Being an educator can come with its share of stress, but the transition to distance learning this year has added additional challenges for everyone. Educators and school staff in British Columbia have risen to the occasion, adapting to changing circumstances, supporting student well-being, and bringing care, compassion, and creativity to learning. We are so grateful for all that you do.
We wanted to highlight some of the innovative approaches that schools and staff have taken to connect with their students during distance learning.
- Vancouver Coastal and Fraser Health: All across the lower mainland educators and other school staff members have been coming up with creative ways to connect to their students virtually using video as the medium. Teachers at Deltaview Secondary School in Delta, B. C., collaborated on a music video showing them holding up messages for their students, and David Barnum, a science teacher at Larson Elementary School in North Vancouver, B. C., has been taking his students on virtual field trips, including a trip to see the salmon release (as an added bonus “Baby Yoda”, a beloved classroom stuffed animal, makes cameos in the videos). Read more and watch the videos here.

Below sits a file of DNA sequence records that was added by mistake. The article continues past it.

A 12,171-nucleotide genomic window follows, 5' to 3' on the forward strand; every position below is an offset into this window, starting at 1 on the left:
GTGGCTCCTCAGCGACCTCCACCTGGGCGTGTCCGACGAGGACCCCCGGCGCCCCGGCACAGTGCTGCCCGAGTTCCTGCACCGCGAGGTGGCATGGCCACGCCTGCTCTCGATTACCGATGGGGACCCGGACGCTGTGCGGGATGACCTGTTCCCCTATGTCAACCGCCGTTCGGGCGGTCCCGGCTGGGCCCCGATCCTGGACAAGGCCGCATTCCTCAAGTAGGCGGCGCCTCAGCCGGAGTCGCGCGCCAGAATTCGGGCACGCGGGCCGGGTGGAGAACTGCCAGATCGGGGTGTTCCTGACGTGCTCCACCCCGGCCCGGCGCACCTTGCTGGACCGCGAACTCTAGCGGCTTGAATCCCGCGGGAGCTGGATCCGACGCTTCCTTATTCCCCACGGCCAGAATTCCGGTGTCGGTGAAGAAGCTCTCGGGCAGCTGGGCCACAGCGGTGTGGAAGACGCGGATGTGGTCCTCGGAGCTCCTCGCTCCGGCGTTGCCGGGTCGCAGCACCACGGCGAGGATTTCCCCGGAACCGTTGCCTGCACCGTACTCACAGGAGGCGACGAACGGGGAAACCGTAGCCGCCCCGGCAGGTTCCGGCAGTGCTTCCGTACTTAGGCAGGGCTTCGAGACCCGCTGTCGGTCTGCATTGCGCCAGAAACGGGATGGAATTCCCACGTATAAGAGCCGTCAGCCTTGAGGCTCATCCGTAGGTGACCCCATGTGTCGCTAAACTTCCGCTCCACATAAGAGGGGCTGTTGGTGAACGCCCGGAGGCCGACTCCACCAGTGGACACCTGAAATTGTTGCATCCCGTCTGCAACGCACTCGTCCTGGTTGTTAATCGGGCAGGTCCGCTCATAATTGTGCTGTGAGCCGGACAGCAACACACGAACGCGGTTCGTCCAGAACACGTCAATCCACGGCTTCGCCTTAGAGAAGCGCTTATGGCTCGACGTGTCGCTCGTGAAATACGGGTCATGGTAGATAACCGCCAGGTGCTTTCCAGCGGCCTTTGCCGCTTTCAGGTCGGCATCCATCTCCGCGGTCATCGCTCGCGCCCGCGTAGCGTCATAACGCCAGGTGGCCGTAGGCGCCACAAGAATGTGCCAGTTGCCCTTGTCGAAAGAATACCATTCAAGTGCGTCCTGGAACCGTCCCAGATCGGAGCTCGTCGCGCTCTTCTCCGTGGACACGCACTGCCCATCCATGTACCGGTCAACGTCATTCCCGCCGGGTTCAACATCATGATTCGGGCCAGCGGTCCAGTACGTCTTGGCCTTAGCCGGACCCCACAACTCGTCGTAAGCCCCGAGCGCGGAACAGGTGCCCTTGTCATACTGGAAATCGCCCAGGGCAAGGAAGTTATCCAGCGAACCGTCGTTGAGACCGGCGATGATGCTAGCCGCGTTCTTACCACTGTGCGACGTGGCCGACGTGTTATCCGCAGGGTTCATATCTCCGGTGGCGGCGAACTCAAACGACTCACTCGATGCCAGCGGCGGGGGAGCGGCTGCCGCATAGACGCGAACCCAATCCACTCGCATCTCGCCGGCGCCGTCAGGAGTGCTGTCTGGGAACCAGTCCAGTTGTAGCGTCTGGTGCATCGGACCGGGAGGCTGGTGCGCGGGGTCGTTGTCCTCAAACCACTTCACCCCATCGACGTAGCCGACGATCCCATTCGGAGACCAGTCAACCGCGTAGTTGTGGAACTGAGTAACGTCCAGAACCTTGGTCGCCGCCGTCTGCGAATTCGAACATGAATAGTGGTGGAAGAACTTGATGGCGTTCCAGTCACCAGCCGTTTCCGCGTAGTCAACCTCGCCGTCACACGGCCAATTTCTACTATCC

- Interior: At Arrow Heights Elementary in Revelstoke, B. C., staff participated in a parade through the streets of the small community, equipped with balloons, signs and even a few Papier Mache characters. Read more about the event and see photos from the parade.
- Northern: In Prince Rupert, B. C., school staff has reached out to connect with students who normally access their breakfast and lunch programs. They are now providing over 200 families with “Bags of Goodness”, large bags of groceries including lunch and breakfast items.
- Island: Alex de Medeiros is a grade 7 teacher at Gordon Head Middle School in Victoria, B. C., and he started riding his bike to his students’ houses to give them more in-person time from a safe distance. He found that virtual learning didn’t provide the same human connection as he was used to. Therefore, he asked the families of his students if they’d like a little more in-person time, and he had a lot of positive responses. Listen to his full interview here.